In addition, over the last year, the company’s Board of Directors made the decision to reduce our support while seeking to partner or out-license two of our development programs:
The company is in discussions with potential parties interested in sublicensing and/or assuming financial responsibility for the ongoing development of these two neuro tracer compounds and is currently evaluating term sheets.
Other than Lymphoseek, none of the Company’s drug product candidates have been approved for sale in any market.
In December 2001, we acquired Cardiosonix Ltd. (Cardiosonix), an Israeli company with a blood flow measurement device product line in the early stages of commercialization. In August 2009, the Company’s Board of Directors decided to discontinue the operations and attempt to sell Cardiosonix. However, we were obligated to continue to service and support the Cardiosonix devices through 2013. The Company has not received significant expressions of interest in the Cardiosonix business and as such, we continue to wind down our activities in this area until a final shutdown of operations or a sale of the business unit is completed.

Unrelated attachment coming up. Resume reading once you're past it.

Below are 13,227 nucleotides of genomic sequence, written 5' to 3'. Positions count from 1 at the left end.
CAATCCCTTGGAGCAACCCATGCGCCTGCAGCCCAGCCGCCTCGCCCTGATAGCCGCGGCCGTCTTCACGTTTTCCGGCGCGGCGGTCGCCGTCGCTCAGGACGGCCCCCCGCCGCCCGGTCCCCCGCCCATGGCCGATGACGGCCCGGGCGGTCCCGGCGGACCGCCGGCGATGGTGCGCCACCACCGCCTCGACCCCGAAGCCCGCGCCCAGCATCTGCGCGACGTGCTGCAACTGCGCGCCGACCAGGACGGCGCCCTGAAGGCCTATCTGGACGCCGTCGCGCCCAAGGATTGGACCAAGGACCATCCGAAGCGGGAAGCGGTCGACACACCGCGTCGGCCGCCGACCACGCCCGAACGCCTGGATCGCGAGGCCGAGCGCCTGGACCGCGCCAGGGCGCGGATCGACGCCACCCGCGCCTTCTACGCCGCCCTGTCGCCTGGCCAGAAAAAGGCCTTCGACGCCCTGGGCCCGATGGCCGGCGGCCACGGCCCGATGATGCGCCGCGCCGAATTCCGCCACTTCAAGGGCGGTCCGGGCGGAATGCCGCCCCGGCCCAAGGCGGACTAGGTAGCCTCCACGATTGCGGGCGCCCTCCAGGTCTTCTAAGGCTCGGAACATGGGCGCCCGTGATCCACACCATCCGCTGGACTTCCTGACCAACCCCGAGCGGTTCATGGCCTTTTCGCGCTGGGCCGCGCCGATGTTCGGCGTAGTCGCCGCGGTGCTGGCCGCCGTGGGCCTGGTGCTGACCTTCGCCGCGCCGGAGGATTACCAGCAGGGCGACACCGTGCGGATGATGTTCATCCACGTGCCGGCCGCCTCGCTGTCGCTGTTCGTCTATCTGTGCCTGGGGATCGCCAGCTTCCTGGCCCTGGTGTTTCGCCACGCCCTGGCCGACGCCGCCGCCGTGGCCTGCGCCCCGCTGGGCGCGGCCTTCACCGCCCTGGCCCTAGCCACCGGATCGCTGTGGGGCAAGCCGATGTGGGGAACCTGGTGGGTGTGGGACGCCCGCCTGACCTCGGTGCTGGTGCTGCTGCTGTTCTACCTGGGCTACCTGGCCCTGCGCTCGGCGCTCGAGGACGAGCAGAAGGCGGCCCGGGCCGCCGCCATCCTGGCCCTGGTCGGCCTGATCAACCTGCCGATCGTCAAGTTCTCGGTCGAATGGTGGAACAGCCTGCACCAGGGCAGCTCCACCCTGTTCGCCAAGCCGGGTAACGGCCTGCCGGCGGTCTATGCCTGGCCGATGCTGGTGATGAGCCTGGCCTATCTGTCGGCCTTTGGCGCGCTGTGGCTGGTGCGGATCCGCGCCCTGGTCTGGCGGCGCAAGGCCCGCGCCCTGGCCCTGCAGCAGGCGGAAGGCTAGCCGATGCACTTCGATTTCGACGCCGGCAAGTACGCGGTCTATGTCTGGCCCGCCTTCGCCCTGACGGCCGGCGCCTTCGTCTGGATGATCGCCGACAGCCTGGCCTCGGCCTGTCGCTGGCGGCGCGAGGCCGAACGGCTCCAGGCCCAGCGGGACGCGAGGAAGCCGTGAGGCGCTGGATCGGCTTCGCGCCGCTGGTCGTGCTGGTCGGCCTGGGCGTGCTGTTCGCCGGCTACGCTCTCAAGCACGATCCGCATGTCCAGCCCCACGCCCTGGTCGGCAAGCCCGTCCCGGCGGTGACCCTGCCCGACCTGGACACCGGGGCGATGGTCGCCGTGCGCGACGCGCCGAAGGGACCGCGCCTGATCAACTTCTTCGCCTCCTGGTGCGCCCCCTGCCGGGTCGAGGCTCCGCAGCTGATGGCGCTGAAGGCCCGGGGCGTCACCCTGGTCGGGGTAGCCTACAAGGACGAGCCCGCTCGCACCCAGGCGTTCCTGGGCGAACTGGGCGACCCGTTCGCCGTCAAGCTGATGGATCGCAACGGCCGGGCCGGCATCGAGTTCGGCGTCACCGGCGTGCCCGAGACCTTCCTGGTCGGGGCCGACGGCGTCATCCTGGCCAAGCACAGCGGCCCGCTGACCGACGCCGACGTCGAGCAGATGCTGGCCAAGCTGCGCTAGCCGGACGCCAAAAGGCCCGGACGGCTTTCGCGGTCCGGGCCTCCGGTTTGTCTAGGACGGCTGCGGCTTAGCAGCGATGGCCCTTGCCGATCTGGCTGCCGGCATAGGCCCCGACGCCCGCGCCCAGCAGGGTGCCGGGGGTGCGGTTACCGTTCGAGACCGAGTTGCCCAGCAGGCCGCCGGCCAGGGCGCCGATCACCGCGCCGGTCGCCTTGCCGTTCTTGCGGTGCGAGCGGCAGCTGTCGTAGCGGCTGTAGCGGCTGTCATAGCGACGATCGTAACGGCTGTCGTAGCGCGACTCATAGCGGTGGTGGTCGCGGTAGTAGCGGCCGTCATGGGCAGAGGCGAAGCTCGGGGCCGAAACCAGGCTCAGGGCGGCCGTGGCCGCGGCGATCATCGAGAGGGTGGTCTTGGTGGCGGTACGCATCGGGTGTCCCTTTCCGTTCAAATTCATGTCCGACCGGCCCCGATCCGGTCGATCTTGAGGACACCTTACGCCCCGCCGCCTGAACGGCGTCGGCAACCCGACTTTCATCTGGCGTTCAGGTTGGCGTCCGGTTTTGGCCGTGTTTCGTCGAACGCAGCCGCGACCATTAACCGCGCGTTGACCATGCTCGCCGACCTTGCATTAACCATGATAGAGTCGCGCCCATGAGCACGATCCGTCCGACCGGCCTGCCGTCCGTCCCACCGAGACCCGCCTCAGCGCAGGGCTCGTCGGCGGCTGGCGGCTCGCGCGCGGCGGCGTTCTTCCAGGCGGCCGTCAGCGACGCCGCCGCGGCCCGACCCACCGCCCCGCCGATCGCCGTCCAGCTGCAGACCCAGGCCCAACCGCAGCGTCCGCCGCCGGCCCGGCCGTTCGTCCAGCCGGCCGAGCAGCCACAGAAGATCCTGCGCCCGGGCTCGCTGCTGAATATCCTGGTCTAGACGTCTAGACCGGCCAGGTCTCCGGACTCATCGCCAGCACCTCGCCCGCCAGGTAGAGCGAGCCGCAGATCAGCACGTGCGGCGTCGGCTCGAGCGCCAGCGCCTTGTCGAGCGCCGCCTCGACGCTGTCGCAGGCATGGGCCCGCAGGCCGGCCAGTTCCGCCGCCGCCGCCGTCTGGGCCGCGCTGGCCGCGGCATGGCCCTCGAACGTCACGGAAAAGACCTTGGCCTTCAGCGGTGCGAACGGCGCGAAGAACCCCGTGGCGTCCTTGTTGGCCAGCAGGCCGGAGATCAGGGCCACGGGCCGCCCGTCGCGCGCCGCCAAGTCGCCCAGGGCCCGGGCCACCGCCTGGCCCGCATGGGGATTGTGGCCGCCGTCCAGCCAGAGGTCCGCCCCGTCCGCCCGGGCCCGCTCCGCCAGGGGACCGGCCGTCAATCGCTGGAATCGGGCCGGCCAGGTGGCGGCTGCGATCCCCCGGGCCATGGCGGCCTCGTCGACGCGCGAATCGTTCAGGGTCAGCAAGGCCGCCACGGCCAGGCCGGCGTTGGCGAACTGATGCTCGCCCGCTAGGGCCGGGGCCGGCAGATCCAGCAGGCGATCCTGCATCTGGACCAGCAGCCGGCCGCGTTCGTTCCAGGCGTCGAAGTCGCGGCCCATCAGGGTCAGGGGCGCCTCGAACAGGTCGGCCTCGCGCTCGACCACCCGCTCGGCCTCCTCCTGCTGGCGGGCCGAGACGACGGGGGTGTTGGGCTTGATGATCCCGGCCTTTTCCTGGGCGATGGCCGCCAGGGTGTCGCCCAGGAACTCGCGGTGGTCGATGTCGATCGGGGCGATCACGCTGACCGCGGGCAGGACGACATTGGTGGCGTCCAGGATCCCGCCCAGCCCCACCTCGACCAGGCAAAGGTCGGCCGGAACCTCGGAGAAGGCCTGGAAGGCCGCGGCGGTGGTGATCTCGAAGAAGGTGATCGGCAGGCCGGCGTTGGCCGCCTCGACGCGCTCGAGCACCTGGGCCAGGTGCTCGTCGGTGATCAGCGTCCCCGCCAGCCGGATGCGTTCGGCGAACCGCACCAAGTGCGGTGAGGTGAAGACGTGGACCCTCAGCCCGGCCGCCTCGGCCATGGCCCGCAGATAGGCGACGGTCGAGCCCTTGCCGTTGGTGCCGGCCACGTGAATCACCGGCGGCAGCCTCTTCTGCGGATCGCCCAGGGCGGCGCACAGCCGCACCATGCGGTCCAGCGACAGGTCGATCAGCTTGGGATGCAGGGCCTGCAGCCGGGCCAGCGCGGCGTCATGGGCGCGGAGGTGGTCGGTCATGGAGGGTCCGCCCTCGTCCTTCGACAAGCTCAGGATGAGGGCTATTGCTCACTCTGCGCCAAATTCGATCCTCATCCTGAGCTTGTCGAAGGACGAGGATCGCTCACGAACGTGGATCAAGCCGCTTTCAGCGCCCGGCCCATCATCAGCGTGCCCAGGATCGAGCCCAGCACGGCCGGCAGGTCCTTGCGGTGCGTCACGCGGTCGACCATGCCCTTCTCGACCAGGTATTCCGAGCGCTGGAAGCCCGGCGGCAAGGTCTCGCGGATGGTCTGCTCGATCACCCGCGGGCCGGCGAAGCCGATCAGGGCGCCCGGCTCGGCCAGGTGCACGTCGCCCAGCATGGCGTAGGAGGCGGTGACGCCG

In 2005 we formed a new corporation, Cira Biosciences, Inc. (Cira Bio), to explore the development of patient-specific cellular therapies that have shown positive patient responses in a variety of clinical settings. Navidea owned 90% of the outstanding shares of Cira Bio with the remaining shares being held by the principals of Cira LLC. In October 2013, Cira Bio was dissolved in its entirety after several years of inactivity.
In July 2011, we established a European business unit, Navidea Biopharmaceuticals Limited, to address international development and commercialization needs for our technologies, including Lymphoseek. Navidea owns 100% of the outstanding shares of Navidea Biopharmaceuticals Limited.
Level 1 – Unadjusted quoted prices in active markets that are accessible at the measurement date for identical, unrestricted assets or liabilities;
Level 2 – Quoted prices in markets that are not active or financial instruments for which all significant inputs are observable, either directly or indirectly; and
Level 3 – Prices or valuations that require inputs that are both significant to the fair value measurement and unobservable.